This article was published in the Dutch Magazine “Juf” (teacher) in 2018, I want to share it with you, because it is full of useful tips.

A puppet is just a puppet. As beautiful as it is, it is in base a piece of fabric and not a tool right away. For that, the puppet needs to come to life and try to find a connection with children. In this blog, I give you some tips for different ages.

First, some general tips:

  • Let the puppet connect to the world of the children. In kindergarten, he is therefore interested in the puppet corner, building corner and playing outside. In the first grade, the puppet is learning to read and his first sums. In the fourth, it is about geography and the world around him.
  • Let the puppet talk from the I-form.
  • Start with the puppet by letting him look around the classroom alone. He comes in as a newbie. In such a case, don’t you first look the cat out of the tree yourself? Let the kids tell him how things are going here.
  • Be aware that a puppet’s behavior affects how the children behave. If you put a puppet as a busy clown, the children will also be busy. Be careful with statements like ‘The puppet is not here today, because he didn’t feel like school’
  • A puppet who knows everything and can do everything is boring. Don’t make it a flat character, but a realistic friend. The puppet has an assertive character. He dares to admit it when something doesn’t work or goes wrong. And then he can be really bummed, but he’s not sick of it.
  • First, let the puppet build a relationship with the children with simple conversations. Don’t broach difficult topics right away. You don’t do that in everyday life, do you?
  • The puppet is all about interaction. Let him ask a lot of questions and tell a little himself.
  • Let children come up with their ideas. In the kindergarten groups, he can join an outdoor activity. In the fifth and sixth grade, the children make a photo report with the puppet about their school camp
  • See the character of the puppet separately from yourself. The puppet has no judgement!
  • Look closely at how the children react to the puppet. In the lower years, children are sometimes afraid. They find the puppet’s eyes scary. In that case, do not make eye contact with the puppet and do not let it ask questions of the child. Explain: this isn’t real, it’s just a puppet. Just assume that those children will come when they get over their fear.

    For grade 1–3:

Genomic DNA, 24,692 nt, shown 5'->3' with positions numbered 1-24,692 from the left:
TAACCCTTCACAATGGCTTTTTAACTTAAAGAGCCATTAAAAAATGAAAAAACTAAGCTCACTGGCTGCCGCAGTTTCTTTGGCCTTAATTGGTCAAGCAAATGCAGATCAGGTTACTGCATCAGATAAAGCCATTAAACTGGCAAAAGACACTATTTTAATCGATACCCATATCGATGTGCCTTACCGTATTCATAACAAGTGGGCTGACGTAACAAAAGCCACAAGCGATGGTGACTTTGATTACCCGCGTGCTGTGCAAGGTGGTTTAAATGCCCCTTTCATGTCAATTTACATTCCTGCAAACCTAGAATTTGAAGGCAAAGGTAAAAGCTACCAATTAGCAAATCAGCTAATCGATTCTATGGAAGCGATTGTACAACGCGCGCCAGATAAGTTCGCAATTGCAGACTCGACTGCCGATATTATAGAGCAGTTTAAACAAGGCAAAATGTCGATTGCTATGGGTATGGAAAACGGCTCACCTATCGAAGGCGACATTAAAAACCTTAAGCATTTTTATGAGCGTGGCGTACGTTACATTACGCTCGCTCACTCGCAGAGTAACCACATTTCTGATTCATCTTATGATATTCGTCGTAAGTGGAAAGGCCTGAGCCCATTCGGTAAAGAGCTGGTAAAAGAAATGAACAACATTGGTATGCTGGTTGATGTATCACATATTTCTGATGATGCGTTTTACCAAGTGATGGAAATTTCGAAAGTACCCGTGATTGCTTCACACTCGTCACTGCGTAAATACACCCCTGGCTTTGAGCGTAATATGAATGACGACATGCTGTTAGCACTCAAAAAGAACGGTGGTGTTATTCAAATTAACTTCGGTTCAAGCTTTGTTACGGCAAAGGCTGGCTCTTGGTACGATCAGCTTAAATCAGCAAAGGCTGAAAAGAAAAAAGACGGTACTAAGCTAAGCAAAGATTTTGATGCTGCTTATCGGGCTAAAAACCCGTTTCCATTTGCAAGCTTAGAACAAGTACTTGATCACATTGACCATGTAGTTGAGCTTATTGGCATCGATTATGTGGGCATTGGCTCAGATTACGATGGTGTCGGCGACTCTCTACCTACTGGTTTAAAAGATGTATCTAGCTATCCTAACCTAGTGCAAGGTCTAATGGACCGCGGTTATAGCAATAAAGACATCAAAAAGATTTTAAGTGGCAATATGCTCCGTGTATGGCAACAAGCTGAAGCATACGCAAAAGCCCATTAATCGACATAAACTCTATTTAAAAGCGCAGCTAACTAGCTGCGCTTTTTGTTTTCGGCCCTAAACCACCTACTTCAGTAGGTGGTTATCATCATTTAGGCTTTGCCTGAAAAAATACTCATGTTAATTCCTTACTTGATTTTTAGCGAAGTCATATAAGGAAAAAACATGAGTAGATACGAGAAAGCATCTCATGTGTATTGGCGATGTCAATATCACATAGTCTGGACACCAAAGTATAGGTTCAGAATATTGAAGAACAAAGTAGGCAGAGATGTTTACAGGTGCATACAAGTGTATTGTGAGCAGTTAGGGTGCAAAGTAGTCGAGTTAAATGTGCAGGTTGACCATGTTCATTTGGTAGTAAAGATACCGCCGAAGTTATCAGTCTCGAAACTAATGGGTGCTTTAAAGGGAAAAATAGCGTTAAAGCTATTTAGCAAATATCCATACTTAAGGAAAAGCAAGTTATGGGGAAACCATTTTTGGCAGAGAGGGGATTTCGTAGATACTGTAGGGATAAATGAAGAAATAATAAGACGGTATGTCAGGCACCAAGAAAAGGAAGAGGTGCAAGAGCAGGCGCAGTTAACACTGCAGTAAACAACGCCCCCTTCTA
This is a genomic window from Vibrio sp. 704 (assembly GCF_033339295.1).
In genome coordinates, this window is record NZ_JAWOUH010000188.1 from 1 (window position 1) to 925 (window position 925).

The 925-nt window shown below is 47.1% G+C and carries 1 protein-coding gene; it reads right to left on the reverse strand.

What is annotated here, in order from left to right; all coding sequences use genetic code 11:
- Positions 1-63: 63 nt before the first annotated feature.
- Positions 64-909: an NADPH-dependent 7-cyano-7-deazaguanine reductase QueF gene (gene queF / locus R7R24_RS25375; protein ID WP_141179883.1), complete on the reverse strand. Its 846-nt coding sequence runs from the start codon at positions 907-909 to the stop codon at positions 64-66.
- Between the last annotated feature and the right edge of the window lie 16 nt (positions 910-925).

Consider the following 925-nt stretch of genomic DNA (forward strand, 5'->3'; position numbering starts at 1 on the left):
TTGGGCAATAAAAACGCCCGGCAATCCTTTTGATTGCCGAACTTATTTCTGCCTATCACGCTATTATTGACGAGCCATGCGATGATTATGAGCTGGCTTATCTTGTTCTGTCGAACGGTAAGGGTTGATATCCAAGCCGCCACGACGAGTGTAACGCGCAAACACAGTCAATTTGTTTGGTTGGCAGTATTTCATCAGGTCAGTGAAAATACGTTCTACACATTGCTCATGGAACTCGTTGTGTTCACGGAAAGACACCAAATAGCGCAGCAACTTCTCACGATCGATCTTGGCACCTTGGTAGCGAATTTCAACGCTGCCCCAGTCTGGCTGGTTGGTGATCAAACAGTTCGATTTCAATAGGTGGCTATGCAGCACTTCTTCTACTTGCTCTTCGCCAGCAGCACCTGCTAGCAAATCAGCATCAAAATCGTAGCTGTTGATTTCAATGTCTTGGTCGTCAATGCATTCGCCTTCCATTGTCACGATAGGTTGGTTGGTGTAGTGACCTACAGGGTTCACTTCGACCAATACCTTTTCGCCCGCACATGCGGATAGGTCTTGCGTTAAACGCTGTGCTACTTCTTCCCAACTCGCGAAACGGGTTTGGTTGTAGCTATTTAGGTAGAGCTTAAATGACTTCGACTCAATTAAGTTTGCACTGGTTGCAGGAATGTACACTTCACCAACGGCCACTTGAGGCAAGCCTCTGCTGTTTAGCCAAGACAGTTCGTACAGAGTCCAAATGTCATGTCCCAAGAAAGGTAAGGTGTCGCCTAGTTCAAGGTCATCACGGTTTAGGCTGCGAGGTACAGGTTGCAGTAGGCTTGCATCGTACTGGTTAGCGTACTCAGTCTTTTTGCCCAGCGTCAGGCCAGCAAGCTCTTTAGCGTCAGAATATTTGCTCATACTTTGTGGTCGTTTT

• Use the puppet with or after the instruction. You probably know it: you ask if everyone has understood the material and all the children nod, although a few really don’t get it. Then take the puppet and have him say, ‘I don’t get it… who else doesn’t?’ Then it emerges for whom a ‘no’ was actually applied. The puppet can also stop by while working to see how things are going. Some children do not dare to ask the teacher for help. They often talk more easily to the puppet. Kind of like having friends in class helping each other.

    For grade 4–6:

  • A hand puppet in grade 4–6 is an adventure. You have to be enthusiastic and dare to do it, otherwise it is better not to do it. Keep in mind that kids will chuckle and think it’s stupid at first. Just let it be. If they say: ‘Yeah but gosh miss, that’s a puppet!’, you only respond with ‘Yes and?’ First, let the puppet sit alone in the classroom without doing much. Children don’t expect that, and that’s how they become curious. At the end of the day, he comes back one more time. Can I ask you a question, do you have Instagram? Can we be friends?’ Children do not expect that either, because that does not fit with their expectation of being childish. (Then of course you have to make sure that you have created an Instagram page for the puppet.) In the first period, you give a stimulus every time. “Did you see that on the news?” The puppet has an opinion and wants to exchange it. He wants to learn things. ‘Is there anyone who can play drafts well?’ In this way, children slowly adjust their image of puppets. You start with small talk, and eventually you can move on to heavier topics, such as puberty and group formation.

Written by: Lenny Tamerus for Juf Magazine

Author

Helen Meurs (helenmeurs.com) is a pioneer in the field of Puppet Power, an independent trainer and developer. She offers online courses, is the lead instructor at the vocational training for puppet coaches, and authored the book ‘The Hand Puppet as a Educational Tool’. Subscribe to her newsletter if you want to know more.

Read the article

Published in a renowned Dutch professional journal for early childhood specialists.

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